By giving us an unusual writing assignment, one of my college professors sent my class on the mother of all searches, and in the process reminded us of the importance of the library. We were each given a single word from a list, then had to turn it into a 25-page research paper. My word was Aereopagitica, and it was my introduction to English poet John Milton. I was already a big fan of the library, and that semester it became my second home.
What’s not to love? From the scrolls found in receptacles in ancient Egypt, to the first U. S. public library opened in 1833 in New Hampshire, works have been housed for centuries to respond to the public need for knowledge. This is National Library Week, and a time to reflect on the important role libraries play in literacy and fostering life-long learners. At Communities In Schools sites all across the country, this week and throughout the year, students, parents and teachers will all benefit in some way from either a library in a school or the community. Communities In Schools partner schools have programs that provide access to books and literacy initiatives for students ranging from elementary school through high school.
Today’s libraries are more than just houses for books. Where can low-income families access the Internet for free? The library. What is a safe place for kids to go to after school? The library. Where can teens and their parents access college resources like school and financial aid information? The library. You get the picture. The library is a community space for reading, for research or for gathering to learn. It provides the perfect quiet space for mentoring, tutoring, or studying. And what better place for a child to get lost in a good story and discover a new world!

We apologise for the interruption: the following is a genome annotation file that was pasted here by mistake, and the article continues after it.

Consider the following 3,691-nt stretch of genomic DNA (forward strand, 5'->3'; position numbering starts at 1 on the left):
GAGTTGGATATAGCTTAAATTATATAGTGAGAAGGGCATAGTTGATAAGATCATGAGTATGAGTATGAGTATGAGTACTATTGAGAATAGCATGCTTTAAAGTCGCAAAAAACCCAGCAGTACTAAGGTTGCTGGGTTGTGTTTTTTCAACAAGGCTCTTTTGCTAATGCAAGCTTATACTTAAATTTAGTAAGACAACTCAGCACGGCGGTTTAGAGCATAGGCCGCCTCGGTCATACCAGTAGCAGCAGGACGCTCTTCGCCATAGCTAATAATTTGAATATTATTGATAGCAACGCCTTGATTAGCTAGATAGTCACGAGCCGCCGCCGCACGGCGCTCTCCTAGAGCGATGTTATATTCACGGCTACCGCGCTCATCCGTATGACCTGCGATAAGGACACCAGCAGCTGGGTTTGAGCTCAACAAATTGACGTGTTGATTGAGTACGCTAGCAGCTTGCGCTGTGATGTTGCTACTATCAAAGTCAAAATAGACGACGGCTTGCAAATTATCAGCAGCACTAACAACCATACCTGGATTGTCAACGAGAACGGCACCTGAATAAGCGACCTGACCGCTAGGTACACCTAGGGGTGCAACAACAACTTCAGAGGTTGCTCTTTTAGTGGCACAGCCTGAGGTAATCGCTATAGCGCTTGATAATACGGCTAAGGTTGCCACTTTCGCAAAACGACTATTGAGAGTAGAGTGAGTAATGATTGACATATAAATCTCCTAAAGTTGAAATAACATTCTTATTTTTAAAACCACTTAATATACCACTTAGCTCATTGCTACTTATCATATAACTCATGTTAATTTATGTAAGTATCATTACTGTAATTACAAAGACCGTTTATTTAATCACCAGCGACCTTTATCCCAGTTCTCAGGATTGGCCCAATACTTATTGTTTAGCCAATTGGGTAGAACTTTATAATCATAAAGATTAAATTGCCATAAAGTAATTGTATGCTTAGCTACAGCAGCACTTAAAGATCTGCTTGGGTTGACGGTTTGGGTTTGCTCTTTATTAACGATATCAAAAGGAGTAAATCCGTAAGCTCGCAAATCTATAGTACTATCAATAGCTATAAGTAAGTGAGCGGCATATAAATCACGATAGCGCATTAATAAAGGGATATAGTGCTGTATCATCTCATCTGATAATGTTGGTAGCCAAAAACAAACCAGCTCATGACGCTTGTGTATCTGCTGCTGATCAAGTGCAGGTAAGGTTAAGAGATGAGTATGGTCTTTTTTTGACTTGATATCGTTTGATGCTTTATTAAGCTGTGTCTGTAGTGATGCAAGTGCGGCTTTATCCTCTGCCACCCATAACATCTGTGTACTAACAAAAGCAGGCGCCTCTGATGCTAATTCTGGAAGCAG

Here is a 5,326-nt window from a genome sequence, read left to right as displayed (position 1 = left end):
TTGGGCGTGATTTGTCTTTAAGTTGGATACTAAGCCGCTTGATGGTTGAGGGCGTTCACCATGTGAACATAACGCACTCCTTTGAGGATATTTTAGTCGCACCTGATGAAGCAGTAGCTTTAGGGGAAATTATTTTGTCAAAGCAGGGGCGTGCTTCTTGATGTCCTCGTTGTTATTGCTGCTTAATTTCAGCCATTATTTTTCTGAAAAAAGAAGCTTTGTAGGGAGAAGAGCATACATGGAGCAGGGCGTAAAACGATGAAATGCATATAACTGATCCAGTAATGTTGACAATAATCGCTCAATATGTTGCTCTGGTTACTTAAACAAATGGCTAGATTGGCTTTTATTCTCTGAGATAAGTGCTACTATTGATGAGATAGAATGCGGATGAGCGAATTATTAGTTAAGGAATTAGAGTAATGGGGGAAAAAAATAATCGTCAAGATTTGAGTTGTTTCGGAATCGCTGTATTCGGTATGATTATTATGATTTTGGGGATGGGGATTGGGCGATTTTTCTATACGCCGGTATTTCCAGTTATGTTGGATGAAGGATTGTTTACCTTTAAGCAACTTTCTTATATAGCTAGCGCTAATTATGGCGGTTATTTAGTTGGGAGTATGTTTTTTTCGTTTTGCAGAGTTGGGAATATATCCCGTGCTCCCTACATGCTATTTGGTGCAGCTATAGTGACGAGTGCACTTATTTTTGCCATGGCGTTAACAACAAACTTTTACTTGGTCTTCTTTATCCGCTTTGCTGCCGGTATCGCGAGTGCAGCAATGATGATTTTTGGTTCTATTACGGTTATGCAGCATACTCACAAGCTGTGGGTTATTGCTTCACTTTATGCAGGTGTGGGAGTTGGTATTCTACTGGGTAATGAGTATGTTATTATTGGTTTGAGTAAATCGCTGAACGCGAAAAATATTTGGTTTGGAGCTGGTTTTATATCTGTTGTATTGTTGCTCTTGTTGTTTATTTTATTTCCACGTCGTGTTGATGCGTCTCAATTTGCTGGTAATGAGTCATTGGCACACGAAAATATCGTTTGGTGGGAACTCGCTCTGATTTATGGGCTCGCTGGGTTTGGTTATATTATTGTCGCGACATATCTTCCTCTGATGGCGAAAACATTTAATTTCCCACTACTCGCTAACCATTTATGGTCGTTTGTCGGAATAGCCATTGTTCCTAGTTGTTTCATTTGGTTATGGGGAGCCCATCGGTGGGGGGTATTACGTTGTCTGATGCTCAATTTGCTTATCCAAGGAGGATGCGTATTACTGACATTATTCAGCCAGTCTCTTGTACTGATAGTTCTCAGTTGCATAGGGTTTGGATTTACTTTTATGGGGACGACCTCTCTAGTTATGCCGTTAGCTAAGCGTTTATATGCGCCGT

“I can’t imagine a community without a library,” said Sandy Baxter, Communities In Schools of Milledgeville/Baldwin County, Ga., director. “Libraries are wonderful partners, not just to Communities In Schools, but to all citizens in a community.” They are partnering with the Mary Vinson Public Library in Milledgeville on April 25th to present a program to pre-school children and their parents. The goal is to encourage parents to get a “free” library card and to learn more about the library resources available.
Working in tandem with libraries, Communities In Schools staff can make sure reading materials are available for students during the school year. And they can create summer-reading programs to prevent any loss in skills during the school break. Some Communities In Schools sites have worked with supporters who helped renovate and refurbish school libraries. At Westover Hills Elementary School in Richmond, Va., Capital One Heart of America READesign transformed the school library into a bright, inviting reading environment.
The library is to literacy what soil is to a garden – it lays down a solid foundation and provides continuous support for it. So celebrate libraries—not just this week, but every week. Visit a library to read to a child, donate a book or uncover a 17th century scholar. Libraries provide a necessary link to literacy and learning, and they are supporting the goal of helping students graduate and achieve in life.
Check out photos from Communities In Schools of Richmond and Communities In Schools of Milledgeville/Baldwin County’s celebrations of Dr. Seuss’ birthday. Not only did they have fun, they promoted childhood literacy! Click the thumbnails to enlarge the images.